Monday, February 16, 2009

It takes a village...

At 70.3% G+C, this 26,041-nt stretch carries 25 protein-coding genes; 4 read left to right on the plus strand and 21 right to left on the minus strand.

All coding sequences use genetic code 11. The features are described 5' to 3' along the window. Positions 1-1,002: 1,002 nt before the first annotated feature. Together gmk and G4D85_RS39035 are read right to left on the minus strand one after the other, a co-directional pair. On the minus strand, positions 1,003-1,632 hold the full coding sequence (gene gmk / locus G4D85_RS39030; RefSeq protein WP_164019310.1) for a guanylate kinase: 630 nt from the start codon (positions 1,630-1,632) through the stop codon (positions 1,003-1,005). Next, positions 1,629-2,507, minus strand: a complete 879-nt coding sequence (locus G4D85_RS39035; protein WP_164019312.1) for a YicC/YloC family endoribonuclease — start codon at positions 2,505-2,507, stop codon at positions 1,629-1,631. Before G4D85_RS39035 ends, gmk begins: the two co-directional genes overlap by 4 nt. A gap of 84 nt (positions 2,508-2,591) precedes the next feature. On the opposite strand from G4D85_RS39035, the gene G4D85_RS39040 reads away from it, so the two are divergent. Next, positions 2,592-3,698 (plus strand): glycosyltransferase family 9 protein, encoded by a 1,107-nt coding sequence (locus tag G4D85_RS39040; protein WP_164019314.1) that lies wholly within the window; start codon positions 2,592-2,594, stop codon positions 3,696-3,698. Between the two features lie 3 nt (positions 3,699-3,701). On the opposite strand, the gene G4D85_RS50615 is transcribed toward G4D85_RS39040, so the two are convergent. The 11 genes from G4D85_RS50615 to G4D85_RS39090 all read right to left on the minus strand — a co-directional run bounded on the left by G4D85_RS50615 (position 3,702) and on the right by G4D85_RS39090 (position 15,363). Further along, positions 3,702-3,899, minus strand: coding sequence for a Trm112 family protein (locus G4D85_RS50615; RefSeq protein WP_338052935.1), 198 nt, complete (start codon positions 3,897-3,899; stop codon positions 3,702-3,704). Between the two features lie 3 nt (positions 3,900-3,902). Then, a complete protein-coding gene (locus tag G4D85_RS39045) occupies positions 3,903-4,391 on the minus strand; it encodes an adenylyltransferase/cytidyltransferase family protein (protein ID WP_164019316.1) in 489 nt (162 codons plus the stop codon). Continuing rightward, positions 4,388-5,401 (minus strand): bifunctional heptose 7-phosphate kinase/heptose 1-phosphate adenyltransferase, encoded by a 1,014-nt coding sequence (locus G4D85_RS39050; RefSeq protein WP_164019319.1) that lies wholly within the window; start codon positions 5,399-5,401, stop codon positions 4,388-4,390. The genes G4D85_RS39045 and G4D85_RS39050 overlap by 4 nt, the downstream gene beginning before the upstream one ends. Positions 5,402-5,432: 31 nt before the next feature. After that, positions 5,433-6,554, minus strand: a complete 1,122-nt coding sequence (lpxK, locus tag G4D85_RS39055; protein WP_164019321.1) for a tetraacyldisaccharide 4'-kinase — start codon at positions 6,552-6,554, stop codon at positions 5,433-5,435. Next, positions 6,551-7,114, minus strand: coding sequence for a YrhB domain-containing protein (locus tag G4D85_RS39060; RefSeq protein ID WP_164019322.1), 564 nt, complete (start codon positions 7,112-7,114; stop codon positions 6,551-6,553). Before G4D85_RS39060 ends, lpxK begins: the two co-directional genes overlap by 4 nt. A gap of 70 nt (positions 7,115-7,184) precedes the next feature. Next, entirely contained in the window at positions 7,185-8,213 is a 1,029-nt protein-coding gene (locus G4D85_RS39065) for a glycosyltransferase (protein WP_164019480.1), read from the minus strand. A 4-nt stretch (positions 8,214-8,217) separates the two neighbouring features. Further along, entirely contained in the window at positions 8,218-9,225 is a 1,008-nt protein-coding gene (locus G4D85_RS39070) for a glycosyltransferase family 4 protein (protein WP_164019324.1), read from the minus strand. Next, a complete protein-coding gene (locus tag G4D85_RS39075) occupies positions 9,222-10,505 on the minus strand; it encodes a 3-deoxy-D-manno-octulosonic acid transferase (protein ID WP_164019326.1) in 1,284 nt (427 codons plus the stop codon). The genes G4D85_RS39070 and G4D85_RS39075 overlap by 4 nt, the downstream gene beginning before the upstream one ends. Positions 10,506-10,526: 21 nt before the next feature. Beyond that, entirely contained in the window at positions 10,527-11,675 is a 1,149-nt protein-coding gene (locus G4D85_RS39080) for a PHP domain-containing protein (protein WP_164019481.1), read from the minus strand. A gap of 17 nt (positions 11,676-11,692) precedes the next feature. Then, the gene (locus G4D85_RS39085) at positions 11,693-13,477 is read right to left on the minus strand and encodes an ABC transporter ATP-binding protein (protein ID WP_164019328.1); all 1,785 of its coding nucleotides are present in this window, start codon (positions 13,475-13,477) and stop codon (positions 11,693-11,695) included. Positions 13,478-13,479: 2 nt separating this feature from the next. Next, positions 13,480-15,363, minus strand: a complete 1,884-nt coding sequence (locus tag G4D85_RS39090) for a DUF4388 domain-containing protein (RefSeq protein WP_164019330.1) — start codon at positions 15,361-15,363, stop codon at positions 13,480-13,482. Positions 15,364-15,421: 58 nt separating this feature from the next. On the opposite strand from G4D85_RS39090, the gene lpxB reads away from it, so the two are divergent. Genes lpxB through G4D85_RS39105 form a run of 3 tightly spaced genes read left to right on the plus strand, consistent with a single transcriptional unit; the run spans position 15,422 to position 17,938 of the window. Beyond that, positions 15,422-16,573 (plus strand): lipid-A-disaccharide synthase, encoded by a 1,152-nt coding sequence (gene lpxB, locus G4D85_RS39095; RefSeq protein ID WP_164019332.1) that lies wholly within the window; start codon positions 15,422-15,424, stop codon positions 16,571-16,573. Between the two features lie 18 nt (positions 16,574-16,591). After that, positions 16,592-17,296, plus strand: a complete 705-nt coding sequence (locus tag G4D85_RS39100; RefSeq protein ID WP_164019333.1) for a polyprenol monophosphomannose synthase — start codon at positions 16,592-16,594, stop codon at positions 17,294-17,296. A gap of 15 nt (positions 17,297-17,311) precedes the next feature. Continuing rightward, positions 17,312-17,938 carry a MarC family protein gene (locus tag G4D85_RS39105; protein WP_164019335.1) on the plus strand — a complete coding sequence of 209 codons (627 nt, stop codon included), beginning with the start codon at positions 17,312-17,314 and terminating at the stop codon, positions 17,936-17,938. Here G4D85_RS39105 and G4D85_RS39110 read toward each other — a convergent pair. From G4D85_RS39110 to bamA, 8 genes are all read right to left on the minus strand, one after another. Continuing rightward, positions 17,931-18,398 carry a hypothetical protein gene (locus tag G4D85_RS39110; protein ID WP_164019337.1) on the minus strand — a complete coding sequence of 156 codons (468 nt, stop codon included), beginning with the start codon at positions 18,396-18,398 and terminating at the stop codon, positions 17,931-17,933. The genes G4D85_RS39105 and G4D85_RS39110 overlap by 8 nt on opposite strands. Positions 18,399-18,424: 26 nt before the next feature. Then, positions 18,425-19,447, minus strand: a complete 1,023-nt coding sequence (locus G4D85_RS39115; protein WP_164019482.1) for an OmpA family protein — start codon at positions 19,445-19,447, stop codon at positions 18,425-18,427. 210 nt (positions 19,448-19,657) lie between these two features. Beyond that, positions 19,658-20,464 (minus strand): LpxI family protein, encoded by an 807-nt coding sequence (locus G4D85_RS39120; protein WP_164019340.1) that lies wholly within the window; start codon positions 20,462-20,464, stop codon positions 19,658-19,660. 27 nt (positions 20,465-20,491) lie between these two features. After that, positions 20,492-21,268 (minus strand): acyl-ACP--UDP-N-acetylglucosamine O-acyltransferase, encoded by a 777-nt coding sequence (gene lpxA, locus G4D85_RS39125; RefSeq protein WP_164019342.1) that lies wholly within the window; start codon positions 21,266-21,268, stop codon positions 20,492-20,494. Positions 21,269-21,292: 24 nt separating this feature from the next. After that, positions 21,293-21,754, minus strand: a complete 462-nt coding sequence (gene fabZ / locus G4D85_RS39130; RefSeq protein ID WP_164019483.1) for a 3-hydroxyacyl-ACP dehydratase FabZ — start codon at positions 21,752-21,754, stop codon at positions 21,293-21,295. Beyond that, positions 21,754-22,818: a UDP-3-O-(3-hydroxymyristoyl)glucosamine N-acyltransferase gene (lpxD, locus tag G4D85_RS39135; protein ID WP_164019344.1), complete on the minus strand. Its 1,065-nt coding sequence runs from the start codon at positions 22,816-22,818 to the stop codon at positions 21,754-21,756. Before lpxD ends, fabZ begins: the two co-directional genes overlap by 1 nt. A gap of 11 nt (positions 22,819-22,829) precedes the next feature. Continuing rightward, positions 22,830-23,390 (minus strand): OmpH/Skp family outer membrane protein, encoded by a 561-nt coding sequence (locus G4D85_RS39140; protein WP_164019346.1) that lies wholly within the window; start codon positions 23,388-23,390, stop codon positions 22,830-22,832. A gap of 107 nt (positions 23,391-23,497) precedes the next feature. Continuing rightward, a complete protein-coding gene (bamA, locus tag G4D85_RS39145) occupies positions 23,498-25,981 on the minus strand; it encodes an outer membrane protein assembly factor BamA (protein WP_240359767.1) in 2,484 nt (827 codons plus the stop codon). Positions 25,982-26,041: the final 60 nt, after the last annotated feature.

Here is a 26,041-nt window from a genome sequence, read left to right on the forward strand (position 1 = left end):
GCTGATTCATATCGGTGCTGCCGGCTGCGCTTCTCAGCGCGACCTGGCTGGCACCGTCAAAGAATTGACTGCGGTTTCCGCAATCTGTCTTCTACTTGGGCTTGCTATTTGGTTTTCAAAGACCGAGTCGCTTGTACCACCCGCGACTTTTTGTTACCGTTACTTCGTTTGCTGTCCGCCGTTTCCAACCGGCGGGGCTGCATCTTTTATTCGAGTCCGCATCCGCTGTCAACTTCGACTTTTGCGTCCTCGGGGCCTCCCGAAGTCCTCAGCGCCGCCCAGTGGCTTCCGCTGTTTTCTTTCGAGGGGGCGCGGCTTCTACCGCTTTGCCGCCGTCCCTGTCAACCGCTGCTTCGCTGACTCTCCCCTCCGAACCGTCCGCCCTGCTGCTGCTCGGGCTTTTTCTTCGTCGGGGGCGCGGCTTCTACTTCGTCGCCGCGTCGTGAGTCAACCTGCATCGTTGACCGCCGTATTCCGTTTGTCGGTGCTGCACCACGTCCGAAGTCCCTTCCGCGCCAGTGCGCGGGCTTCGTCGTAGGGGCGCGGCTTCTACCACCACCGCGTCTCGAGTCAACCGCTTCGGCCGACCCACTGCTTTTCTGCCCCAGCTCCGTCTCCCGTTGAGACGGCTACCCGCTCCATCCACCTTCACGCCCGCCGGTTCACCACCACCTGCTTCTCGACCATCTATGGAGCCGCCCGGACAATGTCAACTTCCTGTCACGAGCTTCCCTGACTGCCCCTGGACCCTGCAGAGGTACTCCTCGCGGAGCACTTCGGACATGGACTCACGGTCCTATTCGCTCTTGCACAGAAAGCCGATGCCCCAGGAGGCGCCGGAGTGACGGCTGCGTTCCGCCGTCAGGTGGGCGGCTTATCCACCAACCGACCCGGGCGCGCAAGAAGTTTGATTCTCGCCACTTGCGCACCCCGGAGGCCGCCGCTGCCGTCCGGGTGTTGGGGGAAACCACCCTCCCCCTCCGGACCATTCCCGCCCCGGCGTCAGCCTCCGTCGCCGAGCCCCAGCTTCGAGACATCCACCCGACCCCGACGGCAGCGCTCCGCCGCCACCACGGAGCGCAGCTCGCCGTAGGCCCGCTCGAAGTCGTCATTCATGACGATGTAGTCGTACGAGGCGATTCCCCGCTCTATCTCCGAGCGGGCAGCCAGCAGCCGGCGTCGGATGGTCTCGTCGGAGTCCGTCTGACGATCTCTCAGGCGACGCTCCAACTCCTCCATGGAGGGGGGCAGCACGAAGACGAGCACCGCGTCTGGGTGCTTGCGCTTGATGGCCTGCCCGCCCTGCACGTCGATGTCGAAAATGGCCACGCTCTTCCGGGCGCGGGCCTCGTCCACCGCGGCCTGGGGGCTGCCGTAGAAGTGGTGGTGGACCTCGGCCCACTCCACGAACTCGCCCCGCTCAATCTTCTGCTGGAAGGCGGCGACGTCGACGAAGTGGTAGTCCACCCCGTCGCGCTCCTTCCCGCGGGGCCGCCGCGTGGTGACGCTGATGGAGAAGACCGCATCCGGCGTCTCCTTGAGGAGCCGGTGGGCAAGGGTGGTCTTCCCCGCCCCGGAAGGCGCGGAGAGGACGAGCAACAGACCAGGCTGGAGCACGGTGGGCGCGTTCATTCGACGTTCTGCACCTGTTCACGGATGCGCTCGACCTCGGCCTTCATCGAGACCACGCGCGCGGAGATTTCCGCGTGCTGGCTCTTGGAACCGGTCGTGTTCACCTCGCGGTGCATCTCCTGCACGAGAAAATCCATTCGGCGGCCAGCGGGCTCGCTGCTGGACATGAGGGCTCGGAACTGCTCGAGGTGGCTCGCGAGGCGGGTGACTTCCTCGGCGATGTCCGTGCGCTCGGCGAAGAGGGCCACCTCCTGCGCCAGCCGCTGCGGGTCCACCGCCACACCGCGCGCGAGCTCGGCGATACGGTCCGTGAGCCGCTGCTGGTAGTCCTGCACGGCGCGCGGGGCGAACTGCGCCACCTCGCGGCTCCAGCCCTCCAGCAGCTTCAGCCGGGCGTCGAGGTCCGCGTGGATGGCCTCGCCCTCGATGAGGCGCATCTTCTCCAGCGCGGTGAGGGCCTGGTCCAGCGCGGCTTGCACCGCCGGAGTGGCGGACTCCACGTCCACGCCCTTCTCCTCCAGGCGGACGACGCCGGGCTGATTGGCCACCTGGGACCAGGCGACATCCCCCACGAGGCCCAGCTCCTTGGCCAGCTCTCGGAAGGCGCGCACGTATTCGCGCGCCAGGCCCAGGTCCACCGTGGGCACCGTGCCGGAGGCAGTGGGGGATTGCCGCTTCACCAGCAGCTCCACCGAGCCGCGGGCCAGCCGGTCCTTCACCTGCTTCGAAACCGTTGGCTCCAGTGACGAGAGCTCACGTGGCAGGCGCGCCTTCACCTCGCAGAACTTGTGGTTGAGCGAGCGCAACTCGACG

My friend Eco Grrl brought up the differnce in mentality between these two view points, "It takes a village to raise a child," and "Every man for himself." On the one hand is collaboration and I think the least amount of waste, and on the other is selfishness and a lot of excess. On a small scale I often will cook dinner and I will think it very good and I know a bunch of my friends would like it, but sometimes my kids just won't eat it, or I just cook too much. I try to use leftovers, but... they often get thrown out. But how do I share that? Maybe I need to pay more attention, not buy more than we need (veggies thrown out because they have wilted), call up the neighbors and ask them if they have had dinner yet and if they would like to share some of mine (I did this once, I should do it more often). There are collaborative groups that plan dinners, make schedules and cook for each other on one night of the week. That's great but not everyone likes that kind of a situation and people in that kind of group need to be open minded and have similar expectations about health and cooking. In my case, I would need a group of crazed foodies that like to cook gluten free, sometimes raw, absolutely no refined foods. I have 1 friend that fits the category, their may be others nearby, maybe I should put the idea out there and see who bites. The thing is, there are a lot of collaborative options out there. Like Craigslist and I even know of a yahoogroup called freecycle where people give away their random stuff for free to keep it out of dumpsters. I was thinking about community gardens, I am not sure how they work exactly, but as for myself it would be really hard to work on something like that and then not see the fruit of my labor. That is where the difficulty in collaboration comes up. Who benefits from the garden? Theoretically all of us, but what if you are planning on a garden salad and you want a tomato and cucumber that have been growing then you go to pick them and they are gone? That is the difficulty that people have, that I have. It is a little bit hard to lose that "control" over what you are doing. I would think about how much labor that I am putting into it, about how much labor others are putting into it. How do you divide the produce evenly... I guess that if people worked together, then a community garden could work. People sign up for 1/2 hour - 1 hour time slots and they pull weeds and prune then they are entitled to x amount of pounds of produce for x amount of time, anyone out there with experience on this? What I am thinking about though is what happens when disasters strike, hurricane Katrina and et al. is a good example. I watched a new's report with John Stosal (sic?) reporting, he pointed out the problem with government run programs. An amusing example was an ice skating rink. He showed us the difference between "organized" skating and the natural way people organize themselves. First of all he had people just go out and skate. They naturally fell into a pattern based on ability. People who couldn't skate very well hung near the walls and went slower. People who could skate faster hung near the middle and looked ahead to avoid those who couldn't skate well. Some people helped others to skate. Then he had an "expert" ice skater get up with a blow horn to shout out directions. It confused people, the ones who could skate well slowed down or ignored him, the ones who couldn't skate well got turned around. People started to fall over each other. In other words it didn't work. Then he pointed out the difference between the governments "rebuilding" after Katrina programs and private citizen rebuilding. The districts where the government is in charge are not rebuilt, only a very few people are able to meet the requirements, there are like 10 or so different forms. Even the lawyers that they brought in to sort them out couldn't do it, let alone any ordinary citizen. Then they showed us whole neighborhoods that had been built in under a month by people like Brad Pitt and Habitat for humanity. It is also amazing to me to see doctors and dentists who previously vollunteered in third world country's vollunteering in America. I ask, how well does the government run any program? The answer has always been aparent, not well at all. So in this current climate, with President Obama in charge, I do see some things that are intriguing idea's that he has brought into play. He did ask for a large amount of money, but he has also set up a web site for ordinary people to watch what happens to that money, will it work? He is apparently reaching out and it is clear he is trying to do things differently. I think he did mention in his inaggural speach that we need to work together. Well we need to, there is no other way but letting people fall by the wayside. Even I, and I have no money, can work with others. I will garden, I can share the bounty. I will sew bags for my shopping (I bought some drawstring bags online for vegetables but when I got them I think the fabric is like pillow cases, so I am going to refashion some). I can watch my neighbors little kids if she needs to work (as long as I can). Collaboration can work, we need more of it. I am also thinking that it is my duty to be more involved in the political process. I was really into it before the election, but the ferver died down a bit and so did my sense of urgency. But really I should be learning more about government and how to be involved. Because, as they say evil will win if good men do nothing.